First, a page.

Brent Lea, Cindy Lea and Kari Wolanski show off some sexy Reved t-shirts in Ottawa, ON.

Send us your photos of Reved in weird and wonderful places and we'll publish it here! E-mail: editor@reved.net


Out

There A lone rusty can marks a 'hole' on the Revelstoke Disc Golf course. Photo: John Devitt

Just Don't Call it "Frolfing" by John Devitt

You pick up your driver and stand in the tee box taking aim at the hole some 300 yards down the fairway. Before you tee off you pause for a moment to take in your surroundings. The sun is high in the blue sky and the wind riffles lightly through the trees. You catch yourself wondering if you should adjust your shot to compensate for the breeze. You take a few steps and wind up releasing your disc from an outstretched hand. The coloured plastic arcs through the air coming to rest midway down the field. Another shot and you’ll be in putting range. Right up to the final sentence above this would be the perfect description of a day on the golf course and it's not far off. However, golfing with a stick and ball isn’t the only way to golf. Disc golf has been played on courses around the world for nearly a century and it shows no sign of slowing down. According to the Professional Disc Golf Association, www.pdga.com, the first known instance of anyone playing golf with a Frisbee was in 1926 near Vancouver. The sport was formalized in the 1970s with the initiation of the PDGA. Since that time over 40,000 members have joined the global association with millions more throwing discs for fun. There are currently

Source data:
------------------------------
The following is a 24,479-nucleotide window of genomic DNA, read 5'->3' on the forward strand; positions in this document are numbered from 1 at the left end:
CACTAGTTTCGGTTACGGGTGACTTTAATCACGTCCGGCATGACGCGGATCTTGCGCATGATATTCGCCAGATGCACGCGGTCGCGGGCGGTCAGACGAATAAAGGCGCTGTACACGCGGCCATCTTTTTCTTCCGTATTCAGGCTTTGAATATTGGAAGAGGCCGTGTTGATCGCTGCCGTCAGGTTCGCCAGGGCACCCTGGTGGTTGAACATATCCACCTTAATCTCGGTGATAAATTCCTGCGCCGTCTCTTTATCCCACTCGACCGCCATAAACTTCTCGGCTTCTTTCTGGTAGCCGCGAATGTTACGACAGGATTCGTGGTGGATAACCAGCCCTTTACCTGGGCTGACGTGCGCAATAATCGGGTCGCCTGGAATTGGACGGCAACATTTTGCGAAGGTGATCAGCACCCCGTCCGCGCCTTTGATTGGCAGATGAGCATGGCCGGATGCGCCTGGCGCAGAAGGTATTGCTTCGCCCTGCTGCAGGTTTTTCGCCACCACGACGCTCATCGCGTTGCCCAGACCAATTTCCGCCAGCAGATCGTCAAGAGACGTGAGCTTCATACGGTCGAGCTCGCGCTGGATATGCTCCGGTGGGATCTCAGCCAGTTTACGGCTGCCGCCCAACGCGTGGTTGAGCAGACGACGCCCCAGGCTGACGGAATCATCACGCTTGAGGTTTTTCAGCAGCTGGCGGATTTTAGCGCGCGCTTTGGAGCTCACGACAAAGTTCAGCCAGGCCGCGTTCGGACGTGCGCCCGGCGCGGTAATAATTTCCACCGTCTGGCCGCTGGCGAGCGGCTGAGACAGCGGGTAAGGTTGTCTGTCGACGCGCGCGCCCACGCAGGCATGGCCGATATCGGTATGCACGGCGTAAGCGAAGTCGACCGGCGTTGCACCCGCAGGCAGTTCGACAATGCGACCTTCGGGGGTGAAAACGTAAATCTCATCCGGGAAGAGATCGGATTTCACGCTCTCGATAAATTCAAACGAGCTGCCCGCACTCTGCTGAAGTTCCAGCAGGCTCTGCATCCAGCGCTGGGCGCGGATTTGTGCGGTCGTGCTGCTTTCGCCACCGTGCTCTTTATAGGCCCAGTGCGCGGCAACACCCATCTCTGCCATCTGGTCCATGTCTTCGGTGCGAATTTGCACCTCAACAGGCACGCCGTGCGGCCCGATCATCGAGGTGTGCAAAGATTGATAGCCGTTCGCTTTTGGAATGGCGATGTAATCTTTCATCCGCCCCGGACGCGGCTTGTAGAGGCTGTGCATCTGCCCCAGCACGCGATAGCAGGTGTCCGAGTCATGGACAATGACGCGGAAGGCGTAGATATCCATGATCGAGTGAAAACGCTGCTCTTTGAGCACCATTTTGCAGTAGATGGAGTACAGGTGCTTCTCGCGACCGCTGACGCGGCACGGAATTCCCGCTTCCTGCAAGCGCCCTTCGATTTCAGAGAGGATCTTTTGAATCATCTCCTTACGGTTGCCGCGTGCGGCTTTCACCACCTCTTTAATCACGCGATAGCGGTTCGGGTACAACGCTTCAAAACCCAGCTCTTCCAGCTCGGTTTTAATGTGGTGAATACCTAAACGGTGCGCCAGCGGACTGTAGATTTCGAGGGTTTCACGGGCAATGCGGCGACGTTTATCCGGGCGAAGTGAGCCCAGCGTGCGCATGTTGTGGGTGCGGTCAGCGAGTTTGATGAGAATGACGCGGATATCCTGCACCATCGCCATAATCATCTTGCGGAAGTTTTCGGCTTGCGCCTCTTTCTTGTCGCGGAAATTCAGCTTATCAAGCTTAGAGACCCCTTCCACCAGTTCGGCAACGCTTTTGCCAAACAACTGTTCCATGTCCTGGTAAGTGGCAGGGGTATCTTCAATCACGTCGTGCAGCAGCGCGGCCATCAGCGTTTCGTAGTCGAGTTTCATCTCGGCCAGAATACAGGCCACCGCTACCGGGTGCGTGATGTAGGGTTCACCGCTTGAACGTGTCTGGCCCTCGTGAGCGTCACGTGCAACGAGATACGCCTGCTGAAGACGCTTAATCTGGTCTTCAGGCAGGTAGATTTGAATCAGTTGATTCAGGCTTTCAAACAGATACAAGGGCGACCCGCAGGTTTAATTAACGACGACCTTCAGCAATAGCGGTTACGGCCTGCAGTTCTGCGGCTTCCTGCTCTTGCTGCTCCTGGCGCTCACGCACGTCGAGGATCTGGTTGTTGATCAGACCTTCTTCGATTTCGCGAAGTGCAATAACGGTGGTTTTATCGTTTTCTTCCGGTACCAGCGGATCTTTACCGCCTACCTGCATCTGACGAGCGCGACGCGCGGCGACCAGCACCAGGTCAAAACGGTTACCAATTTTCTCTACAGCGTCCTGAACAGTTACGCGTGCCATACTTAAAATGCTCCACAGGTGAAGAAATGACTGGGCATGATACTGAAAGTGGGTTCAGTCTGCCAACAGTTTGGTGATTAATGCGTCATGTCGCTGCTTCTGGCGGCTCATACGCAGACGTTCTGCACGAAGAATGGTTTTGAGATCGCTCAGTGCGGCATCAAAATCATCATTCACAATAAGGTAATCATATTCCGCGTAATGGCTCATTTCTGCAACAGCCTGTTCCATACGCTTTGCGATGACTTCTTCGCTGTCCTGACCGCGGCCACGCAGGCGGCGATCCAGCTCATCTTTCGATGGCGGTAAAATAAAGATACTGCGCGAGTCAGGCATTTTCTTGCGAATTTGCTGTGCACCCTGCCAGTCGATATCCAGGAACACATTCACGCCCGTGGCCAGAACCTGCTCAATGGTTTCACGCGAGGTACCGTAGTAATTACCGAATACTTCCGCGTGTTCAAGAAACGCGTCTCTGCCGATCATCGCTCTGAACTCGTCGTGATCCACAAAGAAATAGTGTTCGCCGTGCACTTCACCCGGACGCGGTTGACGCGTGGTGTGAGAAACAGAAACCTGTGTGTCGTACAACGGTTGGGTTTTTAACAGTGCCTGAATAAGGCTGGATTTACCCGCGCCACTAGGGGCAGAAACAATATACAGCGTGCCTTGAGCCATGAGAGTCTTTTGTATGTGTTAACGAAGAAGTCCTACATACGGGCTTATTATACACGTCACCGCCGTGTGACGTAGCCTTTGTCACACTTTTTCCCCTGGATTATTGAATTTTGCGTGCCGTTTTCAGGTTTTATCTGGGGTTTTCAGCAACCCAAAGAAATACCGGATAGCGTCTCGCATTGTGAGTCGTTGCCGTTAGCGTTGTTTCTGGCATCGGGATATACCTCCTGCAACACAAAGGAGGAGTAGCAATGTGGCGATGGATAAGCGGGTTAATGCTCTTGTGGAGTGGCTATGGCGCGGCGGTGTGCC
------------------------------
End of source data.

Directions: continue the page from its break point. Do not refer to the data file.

over 100 certified disc golf courses in Canada, 37 of which are located in British Columbia and hundreds more in 40 countries around the world. A professional disc golf course usually has a small tee box constructed with tarmac or a rubber mat and a basket on a pole with chains to catch the disc as the hole. However, a disc golf course can also be built using just your ingenuity and a pile of rocks or a can hanging from a tree, as seen in the photo above.

"Having bet a couple beers on the outcome of this hole they will do everything in their power to make you miss." Scoring in disc golf is essentially the same as regular golf. Equipment can consist of a simple store-bought Frisbee for beginners but can range the gamut of specially constructed drivers, approach and putter discs of varying weights and attributes. No matter if you play on a homemade course or a pro course, with a dollar store Frisbee or a specially molded disc, one thing is certain; disc golf is a ton of fun. Disc golf courses are often added to municipal parks or developed as standalone locations. Over 80 per cent of